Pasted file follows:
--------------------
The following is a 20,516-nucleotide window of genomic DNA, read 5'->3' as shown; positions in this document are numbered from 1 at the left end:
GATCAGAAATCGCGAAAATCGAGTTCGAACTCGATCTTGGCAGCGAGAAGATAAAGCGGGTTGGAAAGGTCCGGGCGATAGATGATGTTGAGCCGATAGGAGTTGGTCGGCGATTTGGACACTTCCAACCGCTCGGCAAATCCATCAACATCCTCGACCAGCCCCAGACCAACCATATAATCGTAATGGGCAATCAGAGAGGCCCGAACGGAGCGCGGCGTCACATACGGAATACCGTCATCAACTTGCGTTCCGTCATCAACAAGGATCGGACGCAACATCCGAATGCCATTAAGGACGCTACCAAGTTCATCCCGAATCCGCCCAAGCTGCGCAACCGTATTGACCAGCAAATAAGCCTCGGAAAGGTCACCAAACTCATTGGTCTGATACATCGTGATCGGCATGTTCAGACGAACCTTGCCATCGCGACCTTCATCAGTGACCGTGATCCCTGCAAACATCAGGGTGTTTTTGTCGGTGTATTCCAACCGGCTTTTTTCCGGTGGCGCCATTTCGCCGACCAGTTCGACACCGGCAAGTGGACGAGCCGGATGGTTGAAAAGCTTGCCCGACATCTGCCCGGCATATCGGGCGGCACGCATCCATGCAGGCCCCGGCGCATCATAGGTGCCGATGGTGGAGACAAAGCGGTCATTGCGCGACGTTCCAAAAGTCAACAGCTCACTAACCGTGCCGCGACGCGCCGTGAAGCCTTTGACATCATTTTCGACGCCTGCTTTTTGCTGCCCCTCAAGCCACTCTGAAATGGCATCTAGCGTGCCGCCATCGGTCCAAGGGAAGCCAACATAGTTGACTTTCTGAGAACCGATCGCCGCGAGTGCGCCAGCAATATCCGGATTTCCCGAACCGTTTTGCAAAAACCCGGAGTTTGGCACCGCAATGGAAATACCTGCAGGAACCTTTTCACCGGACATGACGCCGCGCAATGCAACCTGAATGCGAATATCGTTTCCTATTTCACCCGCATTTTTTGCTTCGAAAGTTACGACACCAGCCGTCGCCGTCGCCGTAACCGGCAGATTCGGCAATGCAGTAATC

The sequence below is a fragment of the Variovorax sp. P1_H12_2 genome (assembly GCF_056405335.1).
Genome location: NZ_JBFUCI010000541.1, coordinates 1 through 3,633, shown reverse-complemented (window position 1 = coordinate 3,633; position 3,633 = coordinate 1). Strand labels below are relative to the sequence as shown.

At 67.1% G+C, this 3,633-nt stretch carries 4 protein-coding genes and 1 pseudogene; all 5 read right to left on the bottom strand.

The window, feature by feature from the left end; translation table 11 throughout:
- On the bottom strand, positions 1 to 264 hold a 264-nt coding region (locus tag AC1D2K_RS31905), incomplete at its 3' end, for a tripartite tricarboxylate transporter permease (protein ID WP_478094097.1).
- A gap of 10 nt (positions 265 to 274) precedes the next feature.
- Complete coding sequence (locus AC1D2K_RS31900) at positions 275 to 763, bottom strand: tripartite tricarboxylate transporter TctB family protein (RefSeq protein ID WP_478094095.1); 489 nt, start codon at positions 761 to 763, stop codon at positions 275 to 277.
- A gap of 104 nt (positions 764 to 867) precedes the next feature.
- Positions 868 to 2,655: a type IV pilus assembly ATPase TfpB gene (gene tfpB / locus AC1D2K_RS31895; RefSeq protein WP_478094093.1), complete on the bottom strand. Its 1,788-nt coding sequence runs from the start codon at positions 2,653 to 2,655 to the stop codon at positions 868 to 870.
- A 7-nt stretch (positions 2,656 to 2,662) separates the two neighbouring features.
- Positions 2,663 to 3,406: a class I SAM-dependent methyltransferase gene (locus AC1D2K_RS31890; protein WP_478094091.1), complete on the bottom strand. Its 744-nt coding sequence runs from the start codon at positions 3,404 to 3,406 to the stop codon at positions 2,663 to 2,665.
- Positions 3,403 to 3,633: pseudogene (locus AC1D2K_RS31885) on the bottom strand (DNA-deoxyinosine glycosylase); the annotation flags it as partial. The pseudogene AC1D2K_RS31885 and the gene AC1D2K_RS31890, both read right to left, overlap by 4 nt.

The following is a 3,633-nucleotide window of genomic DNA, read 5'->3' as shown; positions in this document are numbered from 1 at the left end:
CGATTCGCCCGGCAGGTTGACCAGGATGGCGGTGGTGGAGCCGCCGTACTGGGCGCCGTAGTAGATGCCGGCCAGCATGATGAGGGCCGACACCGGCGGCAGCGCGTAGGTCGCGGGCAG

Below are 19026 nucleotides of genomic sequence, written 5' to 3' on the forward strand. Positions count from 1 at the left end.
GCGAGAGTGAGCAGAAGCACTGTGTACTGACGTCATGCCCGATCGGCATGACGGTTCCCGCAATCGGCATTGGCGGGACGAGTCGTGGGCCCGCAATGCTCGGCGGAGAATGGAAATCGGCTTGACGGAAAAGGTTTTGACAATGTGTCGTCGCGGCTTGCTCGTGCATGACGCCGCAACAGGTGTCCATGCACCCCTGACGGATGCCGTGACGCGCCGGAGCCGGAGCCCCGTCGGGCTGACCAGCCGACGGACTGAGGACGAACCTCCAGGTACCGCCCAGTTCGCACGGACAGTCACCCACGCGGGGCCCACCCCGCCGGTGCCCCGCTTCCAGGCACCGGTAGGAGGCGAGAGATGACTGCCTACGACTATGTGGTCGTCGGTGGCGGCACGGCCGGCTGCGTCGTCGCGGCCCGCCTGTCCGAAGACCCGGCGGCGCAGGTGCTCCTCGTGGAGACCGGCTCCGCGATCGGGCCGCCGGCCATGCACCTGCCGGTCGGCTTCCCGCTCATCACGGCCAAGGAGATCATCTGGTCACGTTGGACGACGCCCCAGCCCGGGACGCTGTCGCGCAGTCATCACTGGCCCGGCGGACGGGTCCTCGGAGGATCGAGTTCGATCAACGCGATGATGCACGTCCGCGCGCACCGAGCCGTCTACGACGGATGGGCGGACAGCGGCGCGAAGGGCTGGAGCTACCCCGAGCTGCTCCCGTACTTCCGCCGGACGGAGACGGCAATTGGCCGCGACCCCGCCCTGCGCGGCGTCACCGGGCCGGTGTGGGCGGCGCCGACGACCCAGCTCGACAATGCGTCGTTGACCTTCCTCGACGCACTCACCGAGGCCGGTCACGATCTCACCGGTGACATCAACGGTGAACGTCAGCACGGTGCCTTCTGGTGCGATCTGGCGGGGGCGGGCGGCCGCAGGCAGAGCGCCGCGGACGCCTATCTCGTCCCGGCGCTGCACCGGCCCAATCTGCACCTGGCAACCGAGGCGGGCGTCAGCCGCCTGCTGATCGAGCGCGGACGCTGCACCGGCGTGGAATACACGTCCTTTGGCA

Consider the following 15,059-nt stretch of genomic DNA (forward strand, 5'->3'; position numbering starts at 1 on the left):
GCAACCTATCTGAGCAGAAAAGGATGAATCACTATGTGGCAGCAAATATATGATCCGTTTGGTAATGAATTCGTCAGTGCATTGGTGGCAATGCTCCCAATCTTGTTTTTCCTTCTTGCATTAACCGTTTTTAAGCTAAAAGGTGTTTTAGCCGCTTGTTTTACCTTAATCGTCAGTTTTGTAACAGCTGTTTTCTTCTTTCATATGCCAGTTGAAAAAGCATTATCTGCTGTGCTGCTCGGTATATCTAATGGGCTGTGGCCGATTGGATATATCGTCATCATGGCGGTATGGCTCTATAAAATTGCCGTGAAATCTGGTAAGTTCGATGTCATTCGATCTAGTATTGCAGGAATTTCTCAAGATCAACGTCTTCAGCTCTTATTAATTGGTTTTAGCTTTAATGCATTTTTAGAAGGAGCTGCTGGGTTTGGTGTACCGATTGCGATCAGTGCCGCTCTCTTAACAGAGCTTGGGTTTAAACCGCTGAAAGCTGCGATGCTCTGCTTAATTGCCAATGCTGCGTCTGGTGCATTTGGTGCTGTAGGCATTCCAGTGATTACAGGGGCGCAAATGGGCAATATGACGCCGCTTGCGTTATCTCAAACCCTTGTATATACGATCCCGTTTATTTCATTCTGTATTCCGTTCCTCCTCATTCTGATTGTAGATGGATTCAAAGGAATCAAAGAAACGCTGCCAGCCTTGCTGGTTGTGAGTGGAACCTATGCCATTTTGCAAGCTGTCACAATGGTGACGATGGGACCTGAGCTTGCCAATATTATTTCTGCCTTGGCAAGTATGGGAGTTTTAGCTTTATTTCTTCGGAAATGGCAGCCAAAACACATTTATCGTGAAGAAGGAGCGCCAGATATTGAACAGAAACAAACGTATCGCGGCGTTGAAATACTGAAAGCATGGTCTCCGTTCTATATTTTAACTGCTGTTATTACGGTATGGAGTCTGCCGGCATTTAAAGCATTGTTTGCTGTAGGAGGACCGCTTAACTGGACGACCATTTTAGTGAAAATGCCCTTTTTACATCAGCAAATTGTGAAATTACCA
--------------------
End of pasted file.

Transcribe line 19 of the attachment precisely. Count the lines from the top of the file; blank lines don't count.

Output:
Consider the following 15,059-nt stretch of genomic DNA (forward strand, 5'->3'; position numbering starts at 1 on the left):